CU's Early Reading Program Receives High Marks from National Council

02-20-2020


by Audrey Wierenga (B.A. ’18)

Cornerstone University's Teacher Education Division received an accolade from the National Council on Teacher Quality regarding the quality of their early reading program.

In a study conducted by the council in 2019, Cornerstone's curriculum for early reading education was ranked within the top three of colleges studied in Michigan. Cornerstone's curriculum received an "A" grade, meaning the design of the program is strong. Only two other colleges in Michigan also received an "A."

This distinction is especially notable due to the fact that the average score for Michigan schools falls below the national average. Cornerstone fell within the quarter of programs that qualified nationwide by meeting three criteria: explicit exploration of each of the five components of reading instruction, support for instruction with high-quality textbooks and evidence that teacher candidates must demonstrate mastery through assignments and fieldwork.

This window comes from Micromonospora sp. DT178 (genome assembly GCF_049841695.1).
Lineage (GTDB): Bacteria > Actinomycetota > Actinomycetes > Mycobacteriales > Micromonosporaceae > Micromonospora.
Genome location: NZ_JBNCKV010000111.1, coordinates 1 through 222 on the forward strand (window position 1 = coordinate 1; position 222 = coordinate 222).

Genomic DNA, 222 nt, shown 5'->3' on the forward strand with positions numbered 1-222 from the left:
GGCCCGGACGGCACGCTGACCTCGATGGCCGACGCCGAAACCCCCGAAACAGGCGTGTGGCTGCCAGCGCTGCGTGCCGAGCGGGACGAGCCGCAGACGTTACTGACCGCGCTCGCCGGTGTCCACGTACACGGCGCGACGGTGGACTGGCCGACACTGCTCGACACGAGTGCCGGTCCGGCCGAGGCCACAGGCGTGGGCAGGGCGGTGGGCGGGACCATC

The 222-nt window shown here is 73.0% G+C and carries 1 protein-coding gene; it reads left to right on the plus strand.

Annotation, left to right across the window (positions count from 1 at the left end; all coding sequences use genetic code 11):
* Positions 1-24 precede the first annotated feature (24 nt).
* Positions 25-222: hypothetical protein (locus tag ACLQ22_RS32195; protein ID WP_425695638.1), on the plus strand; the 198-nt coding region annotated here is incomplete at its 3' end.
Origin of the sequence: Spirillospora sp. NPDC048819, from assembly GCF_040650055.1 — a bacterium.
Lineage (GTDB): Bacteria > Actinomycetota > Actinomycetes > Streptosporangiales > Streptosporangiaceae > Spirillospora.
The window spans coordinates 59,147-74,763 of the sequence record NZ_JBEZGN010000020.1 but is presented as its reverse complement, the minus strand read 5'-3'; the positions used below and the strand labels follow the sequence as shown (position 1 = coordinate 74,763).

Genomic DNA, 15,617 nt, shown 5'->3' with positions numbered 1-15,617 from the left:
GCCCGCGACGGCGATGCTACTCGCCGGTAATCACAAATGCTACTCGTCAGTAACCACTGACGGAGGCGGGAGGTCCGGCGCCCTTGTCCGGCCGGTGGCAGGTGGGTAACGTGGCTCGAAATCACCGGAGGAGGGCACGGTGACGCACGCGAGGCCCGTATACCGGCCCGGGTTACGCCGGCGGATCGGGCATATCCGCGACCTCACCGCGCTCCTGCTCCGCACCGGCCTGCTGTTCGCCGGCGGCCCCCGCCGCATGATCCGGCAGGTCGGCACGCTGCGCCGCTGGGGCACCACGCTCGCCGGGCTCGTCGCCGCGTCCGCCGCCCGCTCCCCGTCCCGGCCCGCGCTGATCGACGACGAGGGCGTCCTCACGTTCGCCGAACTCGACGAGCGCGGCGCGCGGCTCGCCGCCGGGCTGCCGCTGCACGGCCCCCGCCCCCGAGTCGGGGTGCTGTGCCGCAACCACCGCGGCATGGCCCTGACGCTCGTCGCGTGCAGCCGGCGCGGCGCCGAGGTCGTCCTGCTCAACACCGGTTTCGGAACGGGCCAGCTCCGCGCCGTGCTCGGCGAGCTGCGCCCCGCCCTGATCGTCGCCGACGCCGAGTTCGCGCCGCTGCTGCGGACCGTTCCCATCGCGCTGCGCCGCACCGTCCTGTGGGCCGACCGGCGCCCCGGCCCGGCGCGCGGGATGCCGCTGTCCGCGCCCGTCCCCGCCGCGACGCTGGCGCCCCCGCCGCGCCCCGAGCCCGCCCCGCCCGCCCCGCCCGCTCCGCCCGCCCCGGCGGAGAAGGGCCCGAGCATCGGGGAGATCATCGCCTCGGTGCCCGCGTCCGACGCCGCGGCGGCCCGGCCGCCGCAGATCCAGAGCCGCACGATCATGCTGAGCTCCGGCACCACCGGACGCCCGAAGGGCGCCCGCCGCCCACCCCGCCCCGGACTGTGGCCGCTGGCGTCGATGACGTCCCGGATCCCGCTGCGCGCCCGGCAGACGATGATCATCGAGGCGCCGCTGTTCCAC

"This high grade is evidence that our preservice teachers are receiving excellent instruction on teaching reading," said Dr. Laurie Burgess, division chair for the Teacher Education Division at Cornerstone. Burgess also said resources like textbooks, assignments and field experiences are supporting their effectiveness in the classroom.

In the U.S., 51 percent of the programs researched provide sufficient early reading coverage for future educators; however, only 26 percent of colleges in the study qualified for an "A" grade.

Burgess credits the success of Cornerstone's early reading program to the education faculty, namely Beth Vanderkolk, reading coordinator and professor of reading studies. "She is an excellent example of a Cornerstone professor whose primary focus is to honor God by sharing and demonstrating her faith through reading," Burgess said.

The council also judged and graded other aspects of early childhood education programs in traditional undergraduate settings, and those findings will be released in March 2020.